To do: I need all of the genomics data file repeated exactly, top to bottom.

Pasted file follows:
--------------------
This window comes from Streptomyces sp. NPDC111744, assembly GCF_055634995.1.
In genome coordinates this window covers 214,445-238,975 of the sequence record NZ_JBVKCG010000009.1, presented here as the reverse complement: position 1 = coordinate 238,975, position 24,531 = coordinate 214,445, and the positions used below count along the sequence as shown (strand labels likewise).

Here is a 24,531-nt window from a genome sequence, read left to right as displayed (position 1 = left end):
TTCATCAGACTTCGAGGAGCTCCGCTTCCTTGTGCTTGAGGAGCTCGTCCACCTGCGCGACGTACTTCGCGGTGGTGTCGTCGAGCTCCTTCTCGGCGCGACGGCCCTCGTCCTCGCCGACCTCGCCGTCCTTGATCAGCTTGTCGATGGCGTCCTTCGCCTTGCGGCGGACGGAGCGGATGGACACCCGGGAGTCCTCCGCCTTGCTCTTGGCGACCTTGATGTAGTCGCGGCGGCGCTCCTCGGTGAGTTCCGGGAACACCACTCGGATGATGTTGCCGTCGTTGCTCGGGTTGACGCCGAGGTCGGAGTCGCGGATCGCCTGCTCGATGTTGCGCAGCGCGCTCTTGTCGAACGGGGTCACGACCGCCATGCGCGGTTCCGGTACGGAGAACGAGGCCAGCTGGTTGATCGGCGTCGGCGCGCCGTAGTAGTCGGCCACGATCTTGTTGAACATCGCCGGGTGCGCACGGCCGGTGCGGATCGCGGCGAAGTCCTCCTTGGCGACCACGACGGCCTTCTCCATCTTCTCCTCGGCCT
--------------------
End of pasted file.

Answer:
This window comes from Streptomyces sp. NPDC111744, assembly GCF_055634995.1.
In genome coordinates this window covers 214,445-238,975 of the sequence record NZ_JBVKCG010000009.1, presented here as the reverse complement: position 1 = coordinate 238,975, position 24,531 = coordinate 214,445, and the positions used below count along the sequence as shown (strand labels likewise).

Here is a 24,531-nt window from a genome sequence, read left to right as displayed (position 1 = left end):
TTCATCAGACTTCGAGGAGCTCCGCTTCCTTGTGCTTGAGGAGCTCGTCCACCTGCGCGACGTACTTCGCGGTGGTGTCGTCGAGCTCCTTCTCGGCGCGACGGCCCTCGTCCTCGCCGACCTCGCCGTCCTTGATCAGCTTGTCGATGGCGTCCTTCGCCTTGCGGCGGACGGAGCGGATGGACACCCGGGAGTCCTCCGCCTTGCTCTTGGCGACCTTGATGTAGTCGCGGCGGCGCTCCTCGGTGAGTTCCGGGAACACCACTCGGATGATGTTGCCGTCGTTGCTCGGGTTGACGCCGAGGTCGGAGTCGCGGATCGCCTGCTCGATGTTGCGCAGCGCGCTCTTGTCGAACGGGGTCACGACCGCCATGCGCGGTTCCGGTACGGAGAACGAGGCCAGCTGGTTGATCGGCGTCGGCGCGCCGTAGTAGTCGGCCACGATCTTGTTGAACATCGCCGGGTGCGCACGGCCGGTGCGGATCGCGGCGAAGTCCTCCTTGGCGACCACGACGGCCTTCTCCATCTTCTCCTCGGCCT